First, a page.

Matter & Energy


Matter is composed of atoms or groups of atoms called molecules. The arrangement of particles in a material depends on the physical state of the substance. In a solid, particles form a compact structure that resists flow. Particles in a liquid have more energy than those in a solid. They can flow past one another, but they remain close. Particles in a gas have the most energy. They move rapidly and are separated from one another by relatively large distances.

Krypton

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Krypton (Greek kryptos, “hidden”), symbol Kr, colorless, odorless gaseous element that makes up a tiny fraction of the earth's atmosphere. In group 18 (or VIIIa) of the periodic table, krypton is one of the noble gases. The atomic number of krypton is 36.

Krypton was first isolated in 1898 by the British chemists Sir William Ramsay and Morris William Travers by fractional distillation of a mixture of the noble gases. Krypton is present in the atmosphere to the extent of 1 part in 20 million by volume or 1 part in 7 million by weight. Several compounds of krypton were discovered in 1962 and 1963. Krypton melts at -157.21° C (-250.98° F) and boils at -153.35° C (-244.03° F); liquid krypton has a specific gravity of 2.41 at its boiling point. The atomic weight of krypton is 83.80.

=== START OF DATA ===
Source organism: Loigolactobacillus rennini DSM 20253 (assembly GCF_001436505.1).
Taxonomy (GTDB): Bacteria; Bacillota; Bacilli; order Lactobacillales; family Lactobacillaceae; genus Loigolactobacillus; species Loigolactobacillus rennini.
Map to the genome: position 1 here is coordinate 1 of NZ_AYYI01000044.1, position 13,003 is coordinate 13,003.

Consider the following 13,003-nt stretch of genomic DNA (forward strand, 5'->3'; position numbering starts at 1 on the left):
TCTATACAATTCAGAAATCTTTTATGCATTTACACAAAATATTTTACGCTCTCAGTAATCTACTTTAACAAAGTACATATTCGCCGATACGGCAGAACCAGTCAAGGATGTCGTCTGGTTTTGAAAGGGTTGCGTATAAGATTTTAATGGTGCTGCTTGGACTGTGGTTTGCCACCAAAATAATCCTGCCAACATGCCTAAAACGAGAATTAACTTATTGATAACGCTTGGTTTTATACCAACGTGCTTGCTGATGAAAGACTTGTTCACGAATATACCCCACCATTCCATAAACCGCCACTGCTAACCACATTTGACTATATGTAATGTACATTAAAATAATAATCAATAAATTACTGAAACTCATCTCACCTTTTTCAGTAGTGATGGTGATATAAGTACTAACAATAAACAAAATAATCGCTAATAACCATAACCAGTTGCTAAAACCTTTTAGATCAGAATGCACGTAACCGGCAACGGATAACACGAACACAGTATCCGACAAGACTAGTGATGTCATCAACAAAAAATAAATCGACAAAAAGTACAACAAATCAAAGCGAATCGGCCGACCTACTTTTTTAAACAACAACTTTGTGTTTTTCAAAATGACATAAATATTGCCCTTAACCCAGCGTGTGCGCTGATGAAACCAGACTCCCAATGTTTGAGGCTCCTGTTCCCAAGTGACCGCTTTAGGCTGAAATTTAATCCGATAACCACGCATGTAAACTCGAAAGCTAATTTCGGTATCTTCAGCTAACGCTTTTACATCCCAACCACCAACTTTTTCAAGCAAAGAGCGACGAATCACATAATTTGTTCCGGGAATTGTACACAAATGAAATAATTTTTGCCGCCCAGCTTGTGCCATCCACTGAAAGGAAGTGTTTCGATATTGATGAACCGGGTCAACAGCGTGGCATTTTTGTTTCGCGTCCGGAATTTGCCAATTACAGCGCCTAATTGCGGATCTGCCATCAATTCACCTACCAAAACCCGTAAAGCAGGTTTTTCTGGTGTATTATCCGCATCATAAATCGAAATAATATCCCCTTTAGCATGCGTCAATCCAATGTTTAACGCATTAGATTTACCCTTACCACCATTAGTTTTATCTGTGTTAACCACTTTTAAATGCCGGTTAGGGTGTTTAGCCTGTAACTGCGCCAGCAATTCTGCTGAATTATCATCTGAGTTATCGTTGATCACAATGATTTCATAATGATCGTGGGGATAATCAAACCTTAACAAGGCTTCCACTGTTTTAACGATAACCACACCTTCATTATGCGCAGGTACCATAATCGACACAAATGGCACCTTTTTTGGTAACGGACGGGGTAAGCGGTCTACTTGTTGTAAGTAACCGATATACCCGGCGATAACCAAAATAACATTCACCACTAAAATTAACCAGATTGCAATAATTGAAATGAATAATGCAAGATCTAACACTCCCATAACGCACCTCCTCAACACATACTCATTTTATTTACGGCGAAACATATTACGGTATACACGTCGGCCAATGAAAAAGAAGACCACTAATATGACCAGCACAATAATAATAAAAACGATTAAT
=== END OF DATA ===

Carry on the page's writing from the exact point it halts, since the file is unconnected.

Krypton is used alone or with argon and neon in incandescent bulbs. It emits a characteristic bright, orange-red color in an electric-discharge tube; such tubes filled with krypton are used in lighting airfields because the red light is visible for long distances and penetrates fog and haze to a greater extent than ordinary light. In 1960 the International Commission on Weights and Measures adopted as the length of the standard meter 1,650,763.73 wavelengths of light emitted by the isotope krypton-86. In 1983 the meter was redefined as the distance traveled by light in vacuum in 1/299,792,458 of a second.